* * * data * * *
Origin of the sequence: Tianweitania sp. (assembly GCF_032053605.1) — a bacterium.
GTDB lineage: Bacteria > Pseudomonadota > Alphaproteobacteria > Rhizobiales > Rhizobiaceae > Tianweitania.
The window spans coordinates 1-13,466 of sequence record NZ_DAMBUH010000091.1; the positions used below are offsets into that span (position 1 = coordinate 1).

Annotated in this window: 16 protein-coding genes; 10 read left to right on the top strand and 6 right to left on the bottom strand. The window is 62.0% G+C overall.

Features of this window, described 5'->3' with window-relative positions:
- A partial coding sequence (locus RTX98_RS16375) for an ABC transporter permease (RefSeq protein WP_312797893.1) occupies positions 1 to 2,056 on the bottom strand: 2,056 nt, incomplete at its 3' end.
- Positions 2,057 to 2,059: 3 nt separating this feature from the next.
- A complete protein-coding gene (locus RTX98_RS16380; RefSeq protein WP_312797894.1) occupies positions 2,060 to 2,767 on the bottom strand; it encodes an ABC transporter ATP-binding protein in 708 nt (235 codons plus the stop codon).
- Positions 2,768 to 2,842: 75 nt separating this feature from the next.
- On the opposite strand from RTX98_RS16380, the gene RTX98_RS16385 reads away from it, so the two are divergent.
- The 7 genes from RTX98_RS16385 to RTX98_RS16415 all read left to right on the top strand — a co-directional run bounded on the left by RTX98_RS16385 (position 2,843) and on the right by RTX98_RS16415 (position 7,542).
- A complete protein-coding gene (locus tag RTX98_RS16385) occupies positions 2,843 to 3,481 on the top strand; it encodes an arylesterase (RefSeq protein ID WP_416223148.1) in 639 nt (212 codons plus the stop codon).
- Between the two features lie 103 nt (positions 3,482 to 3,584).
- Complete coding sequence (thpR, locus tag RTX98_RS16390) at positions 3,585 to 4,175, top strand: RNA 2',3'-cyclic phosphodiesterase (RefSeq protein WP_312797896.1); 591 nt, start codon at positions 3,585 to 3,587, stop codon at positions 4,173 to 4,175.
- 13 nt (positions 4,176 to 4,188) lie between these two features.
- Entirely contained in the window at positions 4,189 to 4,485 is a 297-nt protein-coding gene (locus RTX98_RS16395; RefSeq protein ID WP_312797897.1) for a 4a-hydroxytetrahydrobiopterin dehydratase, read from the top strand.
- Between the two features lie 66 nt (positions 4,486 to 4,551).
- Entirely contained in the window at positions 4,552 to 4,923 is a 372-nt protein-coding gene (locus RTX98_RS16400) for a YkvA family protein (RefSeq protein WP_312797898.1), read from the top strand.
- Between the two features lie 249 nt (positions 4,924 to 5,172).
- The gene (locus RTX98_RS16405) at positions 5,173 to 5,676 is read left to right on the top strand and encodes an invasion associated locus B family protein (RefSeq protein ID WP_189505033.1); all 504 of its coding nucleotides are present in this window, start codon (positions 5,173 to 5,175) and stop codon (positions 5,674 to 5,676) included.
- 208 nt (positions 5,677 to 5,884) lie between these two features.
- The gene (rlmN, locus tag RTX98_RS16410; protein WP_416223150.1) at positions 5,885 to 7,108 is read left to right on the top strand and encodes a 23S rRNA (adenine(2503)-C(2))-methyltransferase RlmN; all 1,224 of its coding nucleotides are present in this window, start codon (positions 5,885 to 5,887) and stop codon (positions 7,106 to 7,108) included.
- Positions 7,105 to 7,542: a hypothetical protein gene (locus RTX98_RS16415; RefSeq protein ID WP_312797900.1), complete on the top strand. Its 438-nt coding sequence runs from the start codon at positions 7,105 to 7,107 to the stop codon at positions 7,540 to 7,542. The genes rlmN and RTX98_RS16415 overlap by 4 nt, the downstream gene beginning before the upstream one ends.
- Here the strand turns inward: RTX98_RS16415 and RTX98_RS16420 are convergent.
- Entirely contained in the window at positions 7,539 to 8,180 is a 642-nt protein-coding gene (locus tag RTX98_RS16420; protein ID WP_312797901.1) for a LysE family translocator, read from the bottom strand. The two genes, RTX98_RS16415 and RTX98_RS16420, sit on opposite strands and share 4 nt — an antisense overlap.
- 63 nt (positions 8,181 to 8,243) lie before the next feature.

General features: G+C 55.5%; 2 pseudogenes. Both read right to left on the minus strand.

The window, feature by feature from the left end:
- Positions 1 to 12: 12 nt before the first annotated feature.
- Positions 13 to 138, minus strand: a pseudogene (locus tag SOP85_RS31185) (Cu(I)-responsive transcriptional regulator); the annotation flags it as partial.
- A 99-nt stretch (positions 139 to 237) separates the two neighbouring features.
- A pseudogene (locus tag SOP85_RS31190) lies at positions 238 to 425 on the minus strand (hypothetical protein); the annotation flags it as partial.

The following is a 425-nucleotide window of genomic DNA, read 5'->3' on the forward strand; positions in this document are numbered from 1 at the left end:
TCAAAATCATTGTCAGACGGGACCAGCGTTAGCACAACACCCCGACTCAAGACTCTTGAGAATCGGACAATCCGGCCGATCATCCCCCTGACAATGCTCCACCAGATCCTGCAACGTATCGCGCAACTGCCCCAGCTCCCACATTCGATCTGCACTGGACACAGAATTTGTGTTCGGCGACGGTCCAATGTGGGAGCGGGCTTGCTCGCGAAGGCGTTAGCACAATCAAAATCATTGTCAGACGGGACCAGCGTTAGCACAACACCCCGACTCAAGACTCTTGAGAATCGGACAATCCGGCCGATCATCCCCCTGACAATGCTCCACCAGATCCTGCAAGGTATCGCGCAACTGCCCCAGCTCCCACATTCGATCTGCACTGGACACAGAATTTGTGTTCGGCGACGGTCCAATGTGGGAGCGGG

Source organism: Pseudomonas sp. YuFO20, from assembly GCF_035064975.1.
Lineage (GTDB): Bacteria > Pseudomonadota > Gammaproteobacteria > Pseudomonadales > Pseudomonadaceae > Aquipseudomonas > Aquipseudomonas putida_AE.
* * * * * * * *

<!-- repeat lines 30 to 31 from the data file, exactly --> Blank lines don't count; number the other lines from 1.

- Positions 13 to 138, minus strand: a pseudogene (locus tag SOP85_RS31185) (Cu(I)-responsive transcriptional regulator); the annotation flags it as partial.
- A 99-nt stretch (positions 139 to 237) separates the two neighbouring features.